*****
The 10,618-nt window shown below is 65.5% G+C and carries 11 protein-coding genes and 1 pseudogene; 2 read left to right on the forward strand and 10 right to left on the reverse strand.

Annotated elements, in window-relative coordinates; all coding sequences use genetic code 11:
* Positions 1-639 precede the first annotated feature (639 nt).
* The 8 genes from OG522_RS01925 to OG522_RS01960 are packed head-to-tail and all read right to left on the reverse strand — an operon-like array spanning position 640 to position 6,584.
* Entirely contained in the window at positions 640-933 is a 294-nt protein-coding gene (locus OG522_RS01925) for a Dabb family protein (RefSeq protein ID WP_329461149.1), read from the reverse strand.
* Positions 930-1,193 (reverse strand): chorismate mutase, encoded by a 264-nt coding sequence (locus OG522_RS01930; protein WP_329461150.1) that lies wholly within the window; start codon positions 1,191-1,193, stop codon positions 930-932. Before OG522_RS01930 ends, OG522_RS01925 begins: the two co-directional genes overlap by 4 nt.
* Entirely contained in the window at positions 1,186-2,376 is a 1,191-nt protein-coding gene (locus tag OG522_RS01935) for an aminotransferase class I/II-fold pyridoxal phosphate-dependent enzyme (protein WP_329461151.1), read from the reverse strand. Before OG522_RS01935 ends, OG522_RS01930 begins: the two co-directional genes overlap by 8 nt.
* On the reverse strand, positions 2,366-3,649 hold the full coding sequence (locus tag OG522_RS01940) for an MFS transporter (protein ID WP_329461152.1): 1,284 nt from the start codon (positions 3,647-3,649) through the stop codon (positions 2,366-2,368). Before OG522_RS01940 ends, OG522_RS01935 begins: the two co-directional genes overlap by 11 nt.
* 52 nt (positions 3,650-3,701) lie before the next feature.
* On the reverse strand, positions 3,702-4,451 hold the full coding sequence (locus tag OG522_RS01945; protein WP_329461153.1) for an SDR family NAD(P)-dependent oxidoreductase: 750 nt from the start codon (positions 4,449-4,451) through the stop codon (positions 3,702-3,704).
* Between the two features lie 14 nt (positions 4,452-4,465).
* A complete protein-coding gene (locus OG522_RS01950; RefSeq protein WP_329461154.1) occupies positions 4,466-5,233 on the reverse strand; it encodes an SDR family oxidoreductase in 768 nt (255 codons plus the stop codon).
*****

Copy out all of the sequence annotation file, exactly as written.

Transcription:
The 10,618-nt window shown below is 65.5% G+C and carries 11 protein-coding genes and 1 pseudogene; 2 read left to right on the forward strand and 10 right to left on the reverse strand.

Annotated elements, in window-relative coordinates; all coding sequences use genetic code 11:
* Positions 1-639 precede the first annotated feature (639 nt).
* The 8 genes from OG522_RS01925 to OG522_RS01960 are packed head-to-tail and all read right to left on the reverse strand — an operon-like array spanning position 640 to position 6,584.
* Entirely contained in the window at positions 640-933 is a 294-nt protein-coding gene (locus OG522_RS01925) for a Dabb family protein (RefSeq protein ID WP_329461149.1), read from the reverse strand.
* Positions 930-1,193 (reverse strand): chorismate mutase, encoded by a 264-nt coding sequence (locus OG522_RS01930; protein WP_329461150.1) that lies wholly within the window; start codon positions 1,191-1,193, stop codon positions 930-932. Before OG522_RS01930 ends, OG522_RS01925 begins: the two co-directional genes overlap by 4 nt.
* Entirely contained in the window at positions 1,186-2,376 is a 1,191-nt protein-coding gene (locus tag OG522_RS01935) for an aminotransferase class I/II-fold pyridoxal phosphate-dependent enzyme (protein WP_329461151.1), read from the reverse strand. Before OG522_RS01935 ends, OG522_RS01930 begins: the two co-directional genes overlap by 8 nt.
* On the reverse strand, positions 2,366-3,649 hold the full coding sequence (locus tag OG522_RS01940) for an MFS transporter (protein ID WP_329461152.1): 1,284 nt from the start codon (positions 3,647-3,649) through the stop codon (positions 2,366-2,368). Before OG522_RS01940 ends, OG522_RS01935 begins: the two co-directional genes overlap by 11 nt.
* 52 nt (positions 3,650-3,701) lie before the next feature.
* On the reverse strand, positions 3,702-4,451 hold the full coding sequence (locus tag OG522_RS01945; protein WP_329461153.1) for an SDR family NAD(P)-dependent oxidoreductase: 750 nt from the start codon (positions 4,449-4,451) through the stop codon (positions 3,702-3,704).
* Between the two features lie 14 nt (positions 4,452-4,465).
* A complete protein-coding gene (locus OG522_RS01950; RefSeq protein WP_329461154.1) occupies positions 4,466-5,233 on the reverse strand; it encodes an SDR family oxidoreductase in 768 nt (255 codons plus the stop codon).